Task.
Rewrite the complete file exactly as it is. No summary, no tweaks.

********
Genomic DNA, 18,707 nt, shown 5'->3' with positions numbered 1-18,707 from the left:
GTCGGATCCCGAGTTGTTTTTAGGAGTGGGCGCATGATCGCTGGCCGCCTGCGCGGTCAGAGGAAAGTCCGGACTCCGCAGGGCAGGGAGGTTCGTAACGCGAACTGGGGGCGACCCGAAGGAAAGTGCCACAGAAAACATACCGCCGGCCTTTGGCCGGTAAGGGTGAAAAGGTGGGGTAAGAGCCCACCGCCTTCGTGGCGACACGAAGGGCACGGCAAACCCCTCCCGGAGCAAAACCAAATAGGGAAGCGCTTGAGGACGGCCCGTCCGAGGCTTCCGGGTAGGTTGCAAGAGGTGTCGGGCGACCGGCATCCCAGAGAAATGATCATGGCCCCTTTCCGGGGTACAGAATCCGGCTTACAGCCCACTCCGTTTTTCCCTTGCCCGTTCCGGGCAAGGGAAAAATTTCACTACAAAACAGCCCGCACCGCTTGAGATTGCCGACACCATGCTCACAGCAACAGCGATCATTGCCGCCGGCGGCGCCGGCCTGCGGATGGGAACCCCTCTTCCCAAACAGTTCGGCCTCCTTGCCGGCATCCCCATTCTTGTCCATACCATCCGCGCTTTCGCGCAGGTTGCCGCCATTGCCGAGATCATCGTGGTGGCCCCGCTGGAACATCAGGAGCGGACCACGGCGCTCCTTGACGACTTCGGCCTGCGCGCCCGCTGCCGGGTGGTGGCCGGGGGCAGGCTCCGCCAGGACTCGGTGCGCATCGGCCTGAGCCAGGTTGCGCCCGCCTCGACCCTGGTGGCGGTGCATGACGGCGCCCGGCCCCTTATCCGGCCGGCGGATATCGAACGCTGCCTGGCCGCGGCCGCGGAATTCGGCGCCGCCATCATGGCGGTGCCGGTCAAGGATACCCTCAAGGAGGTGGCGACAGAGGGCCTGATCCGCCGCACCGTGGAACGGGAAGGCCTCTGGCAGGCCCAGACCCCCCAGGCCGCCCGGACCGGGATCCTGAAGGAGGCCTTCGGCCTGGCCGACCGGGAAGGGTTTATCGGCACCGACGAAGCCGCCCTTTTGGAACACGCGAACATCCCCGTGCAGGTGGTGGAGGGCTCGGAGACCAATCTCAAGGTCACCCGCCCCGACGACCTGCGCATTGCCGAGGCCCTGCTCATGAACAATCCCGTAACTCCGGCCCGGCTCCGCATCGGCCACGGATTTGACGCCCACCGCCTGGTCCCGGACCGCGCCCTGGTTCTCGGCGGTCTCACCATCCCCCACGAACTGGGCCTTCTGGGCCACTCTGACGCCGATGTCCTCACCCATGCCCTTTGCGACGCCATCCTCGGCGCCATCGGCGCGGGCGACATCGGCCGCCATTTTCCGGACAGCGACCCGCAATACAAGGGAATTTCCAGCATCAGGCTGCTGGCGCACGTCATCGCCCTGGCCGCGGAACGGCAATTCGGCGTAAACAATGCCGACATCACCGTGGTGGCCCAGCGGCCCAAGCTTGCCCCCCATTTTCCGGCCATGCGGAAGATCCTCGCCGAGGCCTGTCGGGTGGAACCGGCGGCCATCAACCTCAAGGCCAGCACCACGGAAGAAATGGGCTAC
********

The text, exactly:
Genomic DNA, 18,707 nt, shown 5'->3' with positions numbered 1-18,707 from the left:
GTCGGATCCCGAGTTGTTTTTAGGAGTGGGCGCATGATCGCTGGCCGCCTGCGCGGTCAGAGGAAAGTCCGGACTCCGCAGGGCAGGGAGGTTCGTAACGCGAACTGGGGGCGACCCGAAGGAAAGTGCCACAGAAAACATACCGCCGGCCTTTGGCCGGTAAGGGTGAAAAGGTGGGGTAAGAGCCCACCGCCTTCGTGGCGACACGAAGGGCACGGCAAACCCCTCCCGGAGCAAAACCAAATAGGGAAGCGCTTGAGGACGGCCCGTCCGAGGCTTCCGGGTAGGTTGCAAGAGGTGTCGGGCGACCGGCATCCCAGAGAAATGATCATGGCCCCTTTCCGGGGTACAGAATCCGGCTTACAGCCCACTCCGTTTTTCCCTTGCCCGTTCCGGGCAAGGGAAAAATTTCACTACAAAACAGCCCGCACCGCTTGAGATTGCCGACACCATGCTCACAGCAACAGCGATCATTGCCGCCGGCGGCGCCGGCCTGCGGATGGGAACCCCTCTTCCCAAACAGTTCGGCCTCCTTGCCGGCATCCCCATTCTTGTCCATACCATCCGCGCTTTCGCGCAGGTTGCCGCCATTGCCGAGATCATCGTGGTGGCCCCGCTGGAACATCAGGAGCGGACCACGGCGCTCCTTGACGACTTCGGCCTGCGCGCCCGCTGCCGGGTGGTGGCCGGGGGCAGGCTCCGCCAGGACTCGGTGCGCATCGGCCTGAGCCAGGTTGCGCCCGCCTCGACCCTGGTGGCGGTGCATGACGGCGCCCGGCCCCTTATCCGGCCGGCGGATATCGAACGCTGCCTGGCCGCGGCCGCGGAATTCGGCGCCGCCATCATGGCGGTGCCGGTCAAGGATACCCTCAAGGAGGTGGCGACAGAGGGCCTGATCCGCCGCACCGTGGAACGGGAAGGCCTCTGGCAGGCCCAGACCCCCCAGGCCGCCCGGACCGGGATCCTGAAGGAGGCCTTCGGCCTGGCCGACCGGGAAGGGTTTATCGGCACCGACGAAGCCGCCCTTTTGGAACACGCGAACATCCCCGTGCAGGTGGTGGAGGGCTCGGAGACCAATCTCAAGGTCACCCGCCCCGACGACCTGCGCATTGCCGAGGCCCTGCTCATGAACAATCCCGTAACTCCGGCCCGGCTCCGCATCGGCCACGGATTTGACGCCCACCGCCTGGTCCCGGACCGCGCCCTGGTTCTCGGCGGTCTCACCATCCCCCACGAACTGGGCCTTCTGGGCCACTCTGACGCCGATGTCCTCACCCATGCCCTTTGCGACGCCATCCTCGGCGCCATCGGCGCGGGCGACATCGGCCGCCATTTTCCGGACAGCGACCCGCAATACAAGGGAATTTCCAGCATCAGGCTGCTGGCGCACGTCATCGCCCTGGCCGCGGAACGGCAATTCGGCGTAAACAATGCCGACATCACCGTGGTGGCCCAGCGGCCCAAGCTTGCCCCCCATTTTCCGGCCATGCGGAAGATCCTCGCCGAGGCCTGTCGGGTGGAACCGGCGGCCATCAACCTCAAGGCCAGCACCACGGAAGAAATGGGCTAC